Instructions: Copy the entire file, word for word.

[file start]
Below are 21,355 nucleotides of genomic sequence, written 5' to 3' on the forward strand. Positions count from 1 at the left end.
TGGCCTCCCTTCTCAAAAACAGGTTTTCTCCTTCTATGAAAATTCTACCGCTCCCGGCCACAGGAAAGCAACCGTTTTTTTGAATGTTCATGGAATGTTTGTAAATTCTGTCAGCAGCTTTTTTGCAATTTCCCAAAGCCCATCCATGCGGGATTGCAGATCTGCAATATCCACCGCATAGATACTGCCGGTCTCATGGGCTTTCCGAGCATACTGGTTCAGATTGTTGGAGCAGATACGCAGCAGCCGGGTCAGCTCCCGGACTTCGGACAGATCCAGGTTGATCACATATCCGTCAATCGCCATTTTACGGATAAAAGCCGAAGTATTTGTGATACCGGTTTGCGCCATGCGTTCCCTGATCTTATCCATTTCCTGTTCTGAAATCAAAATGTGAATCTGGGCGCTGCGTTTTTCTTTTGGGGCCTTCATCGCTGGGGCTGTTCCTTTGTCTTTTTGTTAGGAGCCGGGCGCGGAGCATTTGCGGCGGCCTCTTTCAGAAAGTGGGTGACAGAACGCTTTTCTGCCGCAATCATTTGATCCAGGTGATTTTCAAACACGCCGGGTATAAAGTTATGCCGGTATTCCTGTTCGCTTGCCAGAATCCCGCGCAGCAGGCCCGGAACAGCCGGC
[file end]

Below are 21,355 nucleotides of genomic sequence, written 5' to 3' on the forward strand. Positions count from 1 at the left end.
TGGCCTCCCTTCTCAAAAACAGGTTTTCTCCTTCTATGAAAATTCTACCGCTCCCGGCCACAGGAAAGCAACCGTTTTTTTGAATGTTCATGGAATGTTTGTAAATTCTGTCAGCAGCTTTTTTGCAATTTCCCAAAGCCCATCCATGCGGGATTGCAGATCTGCAATATCCACCGCATAGATACTGCCGGTCTCATGGGCTTTCCGAGCATACTGGTTCAGATTGTTGGAGCAGATACGCAGCAGCCGGGTCAGCTCCCGGACTTCGGACAGATCCAGGTTGATCACATATCCGTCAATCGCCATTTTACGGATAAAAGCCGAAGTATTTGTGATACCGGTTTGCGCCATGCGTTCCCTGATCTTATCCATTTCCTGTTCTGAAATCAAAATGTGAATCTGGGCGCTGCGTTTTTCTTTTGGGGCCTTCATCGCTGGGGCTGTTCCTTTGTCTTTTTGTTAGGAGCCGGGCGCGGAGCATTTGCGGCGGCCTCTTTCAGAAAGTGGGTGACAGAACGCTTTTCTGCCGCAATCATTTGATCCAGGTGATTTTCAAACACGCCGGGTATAAAGTTATGCCGGTATTCCTGTTCGCTTGCCAGAATCCCGCGCAGCAGGCCCGGAACAGCCGGC